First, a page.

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Sr. Carol KeehanMay 18, 2017
A nurse listens to a client's chest Sept. 16 at the Spanish Catholic Center, a program of Catholic Charities of the Archdiocese of Washington. (CNS photo/Jonathan Ernst, Reuters)

Serving over 35 years in health care has been a special grace in my life. I have had the opportunity to be with people in some of the happiest and toughest moments of their lives, often simultaneously. Many of these moments have meant wrestling with challenges in accepting God’s will and knowing that as much as we love someone dealing with an illness or tragedy, God loves them more—He is the ultimate “maker and keeper of our days.”

Prayer, in these moments, can take many forms. It can be thanksgiving for a benign diagnosis or a life saved after a horrible accident; pleading for a cure or someone to accept treatment; or it can be anguish and anger at a health system that leaves so many without the resources needed to even attempt to get treatment.

Prayer sustains and energizes caregivers. Knowing you can be the kindness and care of our God made visible is no small gift. Through prayer, we are able to talk over challenges and frustrations that are inherent in our health care environment while also understanding that knowing God is an incredible privilege.

Prayer sustains and energizes caregivers.

It is always very inspiring to work with caregivers who so obviously live this daily, and so often it is the housekeeper, the technician or the person delivering the tray. Patients themselves are often our greatest inspiration. Their trust, their patience and recourse to prayer make a real difference in their lives and in those of their caregivers. It is one reason that caring for patients who seem not to have had the joy of knowing God is often so painful. Not to know how much you are loved and cherished, not to know God walks with you, can make a tough illness so much more challenging and lonely. Often we can be the tenderness of God for them.

Many caregivers, myself included, anguish over patients who lack insurance and access to care. There is needless suffering, whether from treatment started too late to cure or chronic conditions that could be managed well if only treatments and meds were available.

This is why, after much prayer and assurances that federal funding for abortion was prohibited, many caregivers supported and worked to implement the Affordable Care Act. It is an imperfect law to be sure, but one that got health insurance for over 20 million Americans, many of them children and the elderly. It also improved insurance for those of us with employer-sponsored insurance or Medicare.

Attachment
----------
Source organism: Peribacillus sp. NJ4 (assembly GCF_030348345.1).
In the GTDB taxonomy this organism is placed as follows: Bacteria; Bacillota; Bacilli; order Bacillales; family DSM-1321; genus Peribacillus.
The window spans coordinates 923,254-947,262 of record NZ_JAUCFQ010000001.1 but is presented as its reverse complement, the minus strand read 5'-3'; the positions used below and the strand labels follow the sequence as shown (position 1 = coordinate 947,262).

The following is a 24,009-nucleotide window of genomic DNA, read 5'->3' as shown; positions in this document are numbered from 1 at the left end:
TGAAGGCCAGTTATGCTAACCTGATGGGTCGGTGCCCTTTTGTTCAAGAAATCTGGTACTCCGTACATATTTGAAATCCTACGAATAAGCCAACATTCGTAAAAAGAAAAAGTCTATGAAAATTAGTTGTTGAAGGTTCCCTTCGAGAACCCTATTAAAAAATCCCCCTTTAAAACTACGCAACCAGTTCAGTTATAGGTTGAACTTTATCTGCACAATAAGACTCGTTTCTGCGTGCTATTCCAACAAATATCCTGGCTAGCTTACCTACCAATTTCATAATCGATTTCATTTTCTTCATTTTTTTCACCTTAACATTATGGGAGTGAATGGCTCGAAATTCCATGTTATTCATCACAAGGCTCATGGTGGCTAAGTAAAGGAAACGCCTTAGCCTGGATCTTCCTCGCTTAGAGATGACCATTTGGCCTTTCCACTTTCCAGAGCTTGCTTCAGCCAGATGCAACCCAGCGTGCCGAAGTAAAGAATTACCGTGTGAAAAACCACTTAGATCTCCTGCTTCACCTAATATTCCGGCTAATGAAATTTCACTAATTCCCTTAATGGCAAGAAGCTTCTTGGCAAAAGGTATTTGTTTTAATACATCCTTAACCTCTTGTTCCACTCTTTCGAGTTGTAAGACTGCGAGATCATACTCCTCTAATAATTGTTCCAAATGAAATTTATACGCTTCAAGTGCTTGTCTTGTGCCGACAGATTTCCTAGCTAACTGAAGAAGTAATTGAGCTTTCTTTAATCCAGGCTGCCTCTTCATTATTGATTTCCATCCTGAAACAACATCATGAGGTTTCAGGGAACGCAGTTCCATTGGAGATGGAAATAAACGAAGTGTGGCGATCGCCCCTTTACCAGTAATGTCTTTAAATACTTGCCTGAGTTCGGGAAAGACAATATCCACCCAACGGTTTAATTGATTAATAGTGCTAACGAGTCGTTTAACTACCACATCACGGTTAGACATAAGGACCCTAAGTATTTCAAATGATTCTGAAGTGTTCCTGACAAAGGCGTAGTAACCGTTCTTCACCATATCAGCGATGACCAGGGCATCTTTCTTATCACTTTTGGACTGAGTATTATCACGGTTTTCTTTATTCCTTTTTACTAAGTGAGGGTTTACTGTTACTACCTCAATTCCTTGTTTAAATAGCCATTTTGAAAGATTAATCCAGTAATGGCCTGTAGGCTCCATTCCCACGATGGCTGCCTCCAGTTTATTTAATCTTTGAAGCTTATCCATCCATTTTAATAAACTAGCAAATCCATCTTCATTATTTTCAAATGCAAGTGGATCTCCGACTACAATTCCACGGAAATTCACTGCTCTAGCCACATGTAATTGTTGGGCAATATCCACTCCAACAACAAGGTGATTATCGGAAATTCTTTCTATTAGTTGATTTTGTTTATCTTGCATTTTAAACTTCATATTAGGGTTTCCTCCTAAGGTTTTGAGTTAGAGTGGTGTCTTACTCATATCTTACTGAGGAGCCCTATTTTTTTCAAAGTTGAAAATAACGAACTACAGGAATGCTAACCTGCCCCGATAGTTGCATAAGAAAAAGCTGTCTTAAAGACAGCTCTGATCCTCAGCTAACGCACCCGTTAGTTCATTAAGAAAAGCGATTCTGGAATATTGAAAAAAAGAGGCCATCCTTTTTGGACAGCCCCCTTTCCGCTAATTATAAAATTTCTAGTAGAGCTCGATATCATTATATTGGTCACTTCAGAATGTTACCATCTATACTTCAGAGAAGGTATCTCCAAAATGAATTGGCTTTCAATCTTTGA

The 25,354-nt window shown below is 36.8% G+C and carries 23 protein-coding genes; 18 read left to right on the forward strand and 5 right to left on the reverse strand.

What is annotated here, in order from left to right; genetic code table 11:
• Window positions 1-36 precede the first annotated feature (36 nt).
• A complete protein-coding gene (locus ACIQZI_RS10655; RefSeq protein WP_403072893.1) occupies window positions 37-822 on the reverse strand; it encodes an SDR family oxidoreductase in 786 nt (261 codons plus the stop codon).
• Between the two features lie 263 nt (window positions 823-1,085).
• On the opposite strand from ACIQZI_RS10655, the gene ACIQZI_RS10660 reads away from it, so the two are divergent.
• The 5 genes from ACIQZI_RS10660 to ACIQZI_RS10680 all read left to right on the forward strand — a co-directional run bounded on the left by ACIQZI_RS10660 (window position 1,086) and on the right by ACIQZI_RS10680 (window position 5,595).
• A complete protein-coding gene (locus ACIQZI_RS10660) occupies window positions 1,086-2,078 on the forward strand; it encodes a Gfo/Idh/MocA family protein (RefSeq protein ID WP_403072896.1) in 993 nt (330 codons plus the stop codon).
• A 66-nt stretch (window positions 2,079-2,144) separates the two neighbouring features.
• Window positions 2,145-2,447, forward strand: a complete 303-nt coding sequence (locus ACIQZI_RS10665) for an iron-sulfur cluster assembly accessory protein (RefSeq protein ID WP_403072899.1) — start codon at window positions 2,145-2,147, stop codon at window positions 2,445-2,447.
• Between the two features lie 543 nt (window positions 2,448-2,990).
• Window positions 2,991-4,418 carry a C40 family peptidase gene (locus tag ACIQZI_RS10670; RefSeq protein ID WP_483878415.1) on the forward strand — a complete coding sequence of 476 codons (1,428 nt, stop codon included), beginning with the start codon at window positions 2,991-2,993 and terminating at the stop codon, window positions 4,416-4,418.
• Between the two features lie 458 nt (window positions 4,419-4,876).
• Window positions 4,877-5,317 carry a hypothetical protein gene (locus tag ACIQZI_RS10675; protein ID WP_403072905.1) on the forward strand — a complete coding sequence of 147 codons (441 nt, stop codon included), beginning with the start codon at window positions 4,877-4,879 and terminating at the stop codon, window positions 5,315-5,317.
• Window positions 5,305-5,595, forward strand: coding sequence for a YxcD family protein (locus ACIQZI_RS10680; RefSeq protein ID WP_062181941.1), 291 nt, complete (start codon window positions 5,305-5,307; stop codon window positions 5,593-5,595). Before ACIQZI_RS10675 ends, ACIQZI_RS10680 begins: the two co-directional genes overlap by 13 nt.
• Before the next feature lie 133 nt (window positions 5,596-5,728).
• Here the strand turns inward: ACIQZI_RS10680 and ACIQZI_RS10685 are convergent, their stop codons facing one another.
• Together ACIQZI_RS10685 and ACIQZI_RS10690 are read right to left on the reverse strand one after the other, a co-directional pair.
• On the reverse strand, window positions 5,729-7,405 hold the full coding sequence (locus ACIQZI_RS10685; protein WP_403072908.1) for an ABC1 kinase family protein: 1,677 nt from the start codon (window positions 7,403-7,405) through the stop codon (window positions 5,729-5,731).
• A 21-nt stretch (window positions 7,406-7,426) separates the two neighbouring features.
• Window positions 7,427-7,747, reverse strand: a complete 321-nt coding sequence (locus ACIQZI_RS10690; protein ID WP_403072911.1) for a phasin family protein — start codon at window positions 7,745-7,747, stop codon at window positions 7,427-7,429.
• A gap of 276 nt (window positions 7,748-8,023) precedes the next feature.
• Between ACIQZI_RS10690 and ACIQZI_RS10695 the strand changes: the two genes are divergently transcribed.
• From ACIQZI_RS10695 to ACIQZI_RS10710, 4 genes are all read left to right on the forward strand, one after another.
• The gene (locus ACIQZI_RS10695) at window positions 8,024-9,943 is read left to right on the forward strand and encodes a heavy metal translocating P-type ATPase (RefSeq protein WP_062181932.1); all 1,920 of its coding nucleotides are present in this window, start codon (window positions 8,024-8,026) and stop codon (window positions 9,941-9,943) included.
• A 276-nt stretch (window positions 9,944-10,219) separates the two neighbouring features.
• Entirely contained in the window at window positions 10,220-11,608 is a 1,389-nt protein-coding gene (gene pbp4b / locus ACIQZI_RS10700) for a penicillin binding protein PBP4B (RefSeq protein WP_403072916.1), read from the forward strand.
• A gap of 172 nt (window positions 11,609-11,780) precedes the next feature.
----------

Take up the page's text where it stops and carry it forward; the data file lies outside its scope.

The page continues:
Now our prayers are focused on the possible repeal of the A.C.A. Under the bill passed in the U.S. House of Representatives, over $800 billion allocated by Congress for health care for low-income working Americans would be used instead to give large tax cuts to the wealthiest in our country. Fourteen million Americans will lose health insurance if the Senate passes anything close to the House’s bill, and $15.9 billion in tax cuts will be given to people making over one million dollars a year. This will be a painful step backward in our health care system, particularly for low-income Americans.

Whatever job you have in health care—or government—prayer is a wonderful companion. For some of us, it is an essential companion. Prayer allows us to walk with our God as we do the tasks He has assigned us in caring for His people, to draw on His guidance and hopefully to be a sign of His love for those who are sick and their families. Together, we must pray and work to get a bipartisan effort in the Senate to fix, not destroy, the A.C.A.

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Robert McCormick
5 years ago

The Health Care issue put me in mind of the late St. Vincent's Hospital in Greenwich Village, where my mother worked as a dietitian. On Sundays, my brother and I would be taken to visit Sister Xavier Miriam Folser, S.C. -- she worked Sundays, of course. I recall the recitation of the Angelus, the daily devotional from the hospital print shop and the lovingly tended chapel. The nuns spent their substance not wisely but too well; they were "all-in" for Christ's suffering multitude. Too late, they hatched a brilliant slogan: The art of medicine, the love of humanity. In a way, St. Vincent's was another casualty of 9/11. The doctors and nurses massed at the door to receive the victims of the attacks on the World Trade Center, but of course there were none. I still can't believe St. Vincent's is gone. -- Bob McCormick

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